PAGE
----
Monitor how a fluid is transported

Groundwater Tracing

Measuring Flows in Open

Channels

http://www.openchannelflow.com/blog/article/methods-ofmeasuring-flows-in-open-channels

http://www.globalunderwaterexplorers.org/node/798

Know the residence time, flow velocities

4

How to do measurement?

• Take a series of things

whose values are known

and compare them to the

thing with the value you

want to know

• The unknown must be

within range of the

measuring device you are

using

Example

• Weight

• Length

How do we measure tracer dye?

5

Beer-Lambert Law (Beer’s Law)

A

T

I0

I

The complementary

color of the solution

(observed)

yellowish-green

yellow

organge

red

purple

violet

blue

greenish-blue

bluish-green

The transmitted The wavelength (nm) of ε

color of the

the transmitted color of

c

solution (I)

the solution

violet

400-435

d

blue

435-480

greenish-blue

480-490

bluish-green

490-500

greenish-blue

500-560

yellowish-green

560-580

yellow

580-595

organge

595-610

red

610-750

Absorption

Transmission T = I⁄I0

Intensity of the light going to the flow cell

Intensity of the light that has passed the

flow cell

extinction coefficient: how strong does a

specific substance absorb light?

concentration of the substance

length of the beam path through the cell,

cell length

http://chemistry.tutorvista.com/inorganicchemistry/concentration-of-a-solution.html

http://www.teamcag.com/support/theory/chroma/hplc_bas_at/detectors/detectio

nPrinciple.html

6

Objectives

• Develop a statistically significant calibration

curve for both a spectrophotometer and a

colorimeter to measure concentrations of a

tracer dye for use in contaminant transport

studies.

7

Equipments

Hach DR900 Colorimeter

Wavelengths: 420, 520, 560 and 610 nm

Hach DR4000-UV

Spectrophotometer

Ultraviolet and Visible spectrum

wavelength: 190 to 1100 nm.

(500 nm)

www.hach.com

http://img.medicalexpo.com/images_me/photog/84321-10100225.jpg

8

Experimental Procedures

•

•

•

•

•

http://chemistry.tutorvista.com/inorganicchemistry/concentration-of-a-solution.html

Blank solution: tap water

Standard solutions :

100, 250, 500 and 1000 mg/L

Set up the wavelength value, Calibrate

(zero) the equipment

Measure the Abs. of each concentration

(triplicates)

Measure the Abs of unknown sample

(triplicates)

Absorption spectrum of the red dye

9

Abs = m C(mg/L) + K

For many analytical

techniques, we need to

evaluate the response of

the unknown sample

against a set of standards

(known quantities).

10

Linear regression

• The coefficient of determination, R², which indicates the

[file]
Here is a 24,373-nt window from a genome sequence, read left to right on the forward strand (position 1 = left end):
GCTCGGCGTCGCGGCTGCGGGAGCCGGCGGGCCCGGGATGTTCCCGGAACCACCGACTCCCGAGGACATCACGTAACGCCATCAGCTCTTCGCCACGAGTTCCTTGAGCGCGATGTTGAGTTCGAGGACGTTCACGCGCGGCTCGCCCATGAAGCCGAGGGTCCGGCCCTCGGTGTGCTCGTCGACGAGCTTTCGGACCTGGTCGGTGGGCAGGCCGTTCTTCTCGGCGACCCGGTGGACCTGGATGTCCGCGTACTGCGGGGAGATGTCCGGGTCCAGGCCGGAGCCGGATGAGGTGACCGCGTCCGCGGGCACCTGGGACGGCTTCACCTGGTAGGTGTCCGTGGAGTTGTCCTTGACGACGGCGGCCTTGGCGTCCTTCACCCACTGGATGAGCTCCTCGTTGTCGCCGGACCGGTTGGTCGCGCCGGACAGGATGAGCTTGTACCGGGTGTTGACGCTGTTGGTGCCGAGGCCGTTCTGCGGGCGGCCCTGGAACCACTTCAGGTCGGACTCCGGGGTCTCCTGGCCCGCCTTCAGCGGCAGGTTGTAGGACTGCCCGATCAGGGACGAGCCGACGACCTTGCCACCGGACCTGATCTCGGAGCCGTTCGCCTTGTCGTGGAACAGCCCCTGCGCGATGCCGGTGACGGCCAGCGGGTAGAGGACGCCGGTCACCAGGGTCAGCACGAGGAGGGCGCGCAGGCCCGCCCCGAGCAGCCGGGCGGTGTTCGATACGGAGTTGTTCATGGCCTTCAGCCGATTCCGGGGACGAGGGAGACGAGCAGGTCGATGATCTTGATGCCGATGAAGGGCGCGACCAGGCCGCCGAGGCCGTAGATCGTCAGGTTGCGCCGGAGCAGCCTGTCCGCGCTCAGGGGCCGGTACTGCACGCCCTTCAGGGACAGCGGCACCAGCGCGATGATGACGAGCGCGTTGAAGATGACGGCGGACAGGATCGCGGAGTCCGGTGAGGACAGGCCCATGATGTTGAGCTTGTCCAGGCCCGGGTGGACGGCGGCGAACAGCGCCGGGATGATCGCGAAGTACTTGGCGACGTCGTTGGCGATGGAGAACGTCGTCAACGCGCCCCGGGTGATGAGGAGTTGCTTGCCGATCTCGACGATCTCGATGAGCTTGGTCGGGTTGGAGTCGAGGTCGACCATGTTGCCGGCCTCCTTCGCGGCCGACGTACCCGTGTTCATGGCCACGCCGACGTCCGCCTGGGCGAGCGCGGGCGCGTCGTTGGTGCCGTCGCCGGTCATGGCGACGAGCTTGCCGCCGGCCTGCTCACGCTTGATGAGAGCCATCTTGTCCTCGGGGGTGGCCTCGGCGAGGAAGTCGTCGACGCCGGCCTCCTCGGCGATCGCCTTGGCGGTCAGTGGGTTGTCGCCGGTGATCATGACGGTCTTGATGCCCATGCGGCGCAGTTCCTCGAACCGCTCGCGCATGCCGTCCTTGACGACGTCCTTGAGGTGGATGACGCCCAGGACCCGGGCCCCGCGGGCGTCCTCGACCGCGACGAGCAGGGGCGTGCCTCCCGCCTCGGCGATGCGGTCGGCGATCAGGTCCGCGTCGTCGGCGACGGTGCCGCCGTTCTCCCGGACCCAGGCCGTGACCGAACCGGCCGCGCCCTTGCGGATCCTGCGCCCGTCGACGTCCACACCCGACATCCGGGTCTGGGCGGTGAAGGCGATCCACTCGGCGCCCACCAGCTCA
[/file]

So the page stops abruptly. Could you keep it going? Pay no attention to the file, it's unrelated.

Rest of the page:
percentage of variance in the dependent variable that is

accounted by variability in the independent variable

• The regression equation is the formula for the trend or fit

line which enables us to predict the dependent variable (y)

for any given value of the independent variable (x)

• The regression equation has two parts – the intercept and

the slope

• The intercept is the point on the vertical axis where the

regression line crosses.

• The slope is the change in the dependent variable for a one unit

change in the independent variable. The slope tells us the

direction and magnitude of change.

11

Regression Analysis

Dependent variable (Y)

The basic regression line concept,

DATA = FIT + RESIDUAL

Residuals

Y = mX + b

Independent variable (X)

To be precise, standard deviation is used

to represent the “error”

• Determine the the value

of m, b and their

uncertainties.

• The uncertainty (error) of

the regression, that is

Ypredict-Yexp is the function of

X*m + b

• From the regression error,

the error due to the “m”

and “b” can be further

calculated.

http://www.chem.utoronto.ca/coursenotes/analsci/stats/ErrRegr.html#errint

12

What can we do with the “error”?

13

Confidence Interval (CI)

• A 99% confidence

interval is a range of

values that you can be

99% certain contains

the true mean of the

population.

• If 99%confidence

interval contains zero,

then the effect will not

be significant at the

0.01 level.

14

Data Analysis (I)

• Use the Regression function (under Tools, Data Analysis menu

of Excel) to generate the output tables and determine the

regression equation for absorbance as a function of

concentration (these tables should be included in the

appendix of the report, but only a summary table of the

relevant information should be provided in the results section

of the main report).

• Examine the regression output table to determine whether

the intercept is significant based on the 99% confidence

interval for the intercept (if the 99% CI includes the value of

zero, the intercept is not statistically significant and should be

eliminated from the regression analysis).

15

Data Analysis (II)

• If the intercept is not significant, run the regression

analysis again by selecting the value of zero for the

intercept. Examine the regression output table to

report the final relationship, the coefficient of

determination (R2), and the 99 % CI for the slope.

• The final regression lines can be shown on the plot of

the data. For each regression, the summary tables in